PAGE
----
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From the Bookshelf

The Commonality of Communication

In an introductory essay for his edited volume Modelling Early Christianity: Social-Scientific Studies of the New Testament in Its Context, Phillip Esler observes that

All human groups, however diverse, are capable of communicating with one another. Merely to entertain the possibility of one culture seeking to understand or even translate another presupposes the necessary foundations in human nature and human sociality which transcend ethnographic particularity (Esler 6).

Consequently, despite all of the task’s attendant dangers, there is this good reason, among others, to be hermeneutically hopeful when approaching the New Testament or other ancient pieces of literature, for “[t]ime is no[t] primarily a gulf to be bridged because it separates; it is actually the supportive ground of the course of events in which the present is rooted” (Gadamer 297).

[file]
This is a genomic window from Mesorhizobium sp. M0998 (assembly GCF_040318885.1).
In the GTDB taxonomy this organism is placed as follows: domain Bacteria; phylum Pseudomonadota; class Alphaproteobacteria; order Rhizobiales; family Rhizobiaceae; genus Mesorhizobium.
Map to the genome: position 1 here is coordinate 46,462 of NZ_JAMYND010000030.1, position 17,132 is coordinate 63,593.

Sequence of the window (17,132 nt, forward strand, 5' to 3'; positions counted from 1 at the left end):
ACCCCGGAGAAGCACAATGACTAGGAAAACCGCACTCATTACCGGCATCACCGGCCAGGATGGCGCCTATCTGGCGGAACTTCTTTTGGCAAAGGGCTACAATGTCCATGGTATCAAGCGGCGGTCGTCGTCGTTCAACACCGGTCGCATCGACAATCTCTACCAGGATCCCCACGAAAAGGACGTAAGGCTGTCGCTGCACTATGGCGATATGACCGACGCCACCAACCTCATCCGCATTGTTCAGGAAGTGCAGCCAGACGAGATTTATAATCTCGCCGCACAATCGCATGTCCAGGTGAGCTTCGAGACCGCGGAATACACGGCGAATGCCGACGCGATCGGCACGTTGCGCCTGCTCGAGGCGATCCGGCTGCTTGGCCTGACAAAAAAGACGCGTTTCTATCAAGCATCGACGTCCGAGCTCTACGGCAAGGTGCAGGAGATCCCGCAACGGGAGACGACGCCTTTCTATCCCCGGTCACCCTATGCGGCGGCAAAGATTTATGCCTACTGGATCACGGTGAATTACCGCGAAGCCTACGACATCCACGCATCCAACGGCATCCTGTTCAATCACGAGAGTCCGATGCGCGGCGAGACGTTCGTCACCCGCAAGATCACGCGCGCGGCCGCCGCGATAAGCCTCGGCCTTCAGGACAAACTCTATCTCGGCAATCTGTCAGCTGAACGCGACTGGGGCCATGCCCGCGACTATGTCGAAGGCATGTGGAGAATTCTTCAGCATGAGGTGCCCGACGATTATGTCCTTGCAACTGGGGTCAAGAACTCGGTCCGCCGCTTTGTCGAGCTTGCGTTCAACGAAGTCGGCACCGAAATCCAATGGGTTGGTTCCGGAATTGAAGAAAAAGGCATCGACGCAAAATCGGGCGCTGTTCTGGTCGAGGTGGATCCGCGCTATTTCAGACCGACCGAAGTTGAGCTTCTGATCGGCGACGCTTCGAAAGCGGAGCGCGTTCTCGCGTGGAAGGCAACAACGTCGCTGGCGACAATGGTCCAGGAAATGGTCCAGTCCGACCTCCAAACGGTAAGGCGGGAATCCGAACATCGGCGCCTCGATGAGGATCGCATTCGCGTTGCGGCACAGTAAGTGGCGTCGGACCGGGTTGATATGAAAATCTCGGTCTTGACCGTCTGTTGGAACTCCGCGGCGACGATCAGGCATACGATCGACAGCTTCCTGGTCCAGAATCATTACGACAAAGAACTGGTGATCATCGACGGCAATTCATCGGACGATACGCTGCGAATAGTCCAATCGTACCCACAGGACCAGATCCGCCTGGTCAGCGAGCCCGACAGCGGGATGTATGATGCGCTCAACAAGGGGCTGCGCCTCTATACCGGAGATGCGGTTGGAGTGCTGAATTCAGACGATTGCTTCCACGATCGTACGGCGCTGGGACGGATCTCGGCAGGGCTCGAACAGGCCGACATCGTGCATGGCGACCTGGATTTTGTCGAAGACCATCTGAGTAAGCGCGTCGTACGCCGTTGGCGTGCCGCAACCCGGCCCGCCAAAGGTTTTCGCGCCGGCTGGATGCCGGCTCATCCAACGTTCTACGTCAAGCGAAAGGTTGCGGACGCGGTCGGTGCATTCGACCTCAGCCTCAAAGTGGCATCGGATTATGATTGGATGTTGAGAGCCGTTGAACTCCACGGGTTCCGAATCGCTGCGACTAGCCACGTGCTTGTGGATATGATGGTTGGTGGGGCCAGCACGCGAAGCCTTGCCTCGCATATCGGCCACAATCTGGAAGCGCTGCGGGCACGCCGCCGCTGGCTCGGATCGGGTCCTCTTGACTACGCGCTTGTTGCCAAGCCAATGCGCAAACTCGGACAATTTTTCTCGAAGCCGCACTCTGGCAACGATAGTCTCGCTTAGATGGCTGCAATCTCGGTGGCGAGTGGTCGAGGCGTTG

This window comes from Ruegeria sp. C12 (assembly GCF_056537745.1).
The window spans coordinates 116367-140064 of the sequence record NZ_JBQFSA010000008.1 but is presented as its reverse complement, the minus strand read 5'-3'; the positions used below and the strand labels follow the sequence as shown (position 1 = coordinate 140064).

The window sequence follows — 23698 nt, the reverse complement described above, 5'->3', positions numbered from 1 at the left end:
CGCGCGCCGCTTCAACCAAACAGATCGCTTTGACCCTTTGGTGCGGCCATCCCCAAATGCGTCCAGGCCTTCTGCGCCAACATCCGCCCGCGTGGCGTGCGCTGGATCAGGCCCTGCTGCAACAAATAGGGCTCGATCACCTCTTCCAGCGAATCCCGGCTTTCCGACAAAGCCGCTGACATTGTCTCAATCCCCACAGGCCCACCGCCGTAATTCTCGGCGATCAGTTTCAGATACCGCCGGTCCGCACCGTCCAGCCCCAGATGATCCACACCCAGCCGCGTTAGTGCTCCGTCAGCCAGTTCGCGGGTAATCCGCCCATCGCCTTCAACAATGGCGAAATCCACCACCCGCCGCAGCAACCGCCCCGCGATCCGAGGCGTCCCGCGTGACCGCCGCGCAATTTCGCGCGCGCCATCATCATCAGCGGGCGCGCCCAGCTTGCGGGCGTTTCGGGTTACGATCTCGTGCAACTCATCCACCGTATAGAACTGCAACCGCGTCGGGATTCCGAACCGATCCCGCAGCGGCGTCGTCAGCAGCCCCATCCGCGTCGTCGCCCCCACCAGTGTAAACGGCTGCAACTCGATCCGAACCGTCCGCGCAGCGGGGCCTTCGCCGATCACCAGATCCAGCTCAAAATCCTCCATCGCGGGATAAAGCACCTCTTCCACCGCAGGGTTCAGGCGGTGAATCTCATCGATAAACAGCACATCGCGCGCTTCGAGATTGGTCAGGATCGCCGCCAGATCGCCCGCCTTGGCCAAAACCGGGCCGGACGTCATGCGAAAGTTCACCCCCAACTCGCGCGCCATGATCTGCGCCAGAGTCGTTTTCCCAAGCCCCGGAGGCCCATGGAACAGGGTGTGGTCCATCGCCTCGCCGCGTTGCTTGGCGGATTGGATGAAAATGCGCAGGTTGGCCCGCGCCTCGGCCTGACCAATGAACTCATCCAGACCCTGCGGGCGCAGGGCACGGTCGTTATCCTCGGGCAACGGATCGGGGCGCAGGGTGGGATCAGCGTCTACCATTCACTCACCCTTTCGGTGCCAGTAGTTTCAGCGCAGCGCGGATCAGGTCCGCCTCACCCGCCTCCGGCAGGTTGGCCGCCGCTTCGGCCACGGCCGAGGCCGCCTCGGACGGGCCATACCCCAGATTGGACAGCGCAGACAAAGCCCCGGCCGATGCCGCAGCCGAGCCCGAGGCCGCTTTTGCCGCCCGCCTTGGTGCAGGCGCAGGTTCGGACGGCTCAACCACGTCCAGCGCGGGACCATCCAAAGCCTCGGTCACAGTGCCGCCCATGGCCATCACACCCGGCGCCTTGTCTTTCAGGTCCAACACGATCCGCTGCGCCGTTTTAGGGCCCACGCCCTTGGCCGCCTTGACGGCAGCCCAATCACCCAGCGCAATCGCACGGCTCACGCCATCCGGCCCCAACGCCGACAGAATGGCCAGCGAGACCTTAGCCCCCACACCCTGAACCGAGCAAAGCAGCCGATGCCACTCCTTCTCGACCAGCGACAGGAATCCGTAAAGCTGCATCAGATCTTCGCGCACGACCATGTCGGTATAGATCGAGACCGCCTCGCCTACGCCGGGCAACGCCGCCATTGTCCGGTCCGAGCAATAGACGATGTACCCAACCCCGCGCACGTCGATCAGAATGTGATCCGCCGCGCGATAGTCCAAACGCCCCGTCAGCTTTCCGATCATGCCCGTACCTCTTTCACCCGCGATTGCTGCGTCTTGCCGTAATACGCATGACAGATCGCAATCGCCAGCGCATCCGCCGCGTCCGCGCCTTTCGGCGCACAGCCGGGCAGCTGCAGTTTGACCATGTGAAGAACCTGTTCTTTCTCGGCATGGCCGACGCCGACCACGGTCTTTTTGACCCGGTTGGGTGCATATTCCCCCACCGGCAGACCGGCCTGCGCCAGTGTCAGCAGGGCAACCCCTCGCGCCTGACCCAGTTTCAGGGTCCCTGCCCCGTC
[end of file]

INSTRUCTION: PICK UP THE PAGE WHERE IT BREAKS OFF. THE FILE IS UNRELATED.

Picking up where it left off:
In this post:

Modelling Early Christianity

Philip Esler

Hans Georg Gadamer

Hans Georg Gadamer

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This site and its content are licensed by J. David Stark under a Creative Commons Attribution-Noncommercial-No Derivative Works 3.0 United States License. The views expressed here are the author's own and do not necessarily reflect those of any other person(s) or institution(s).
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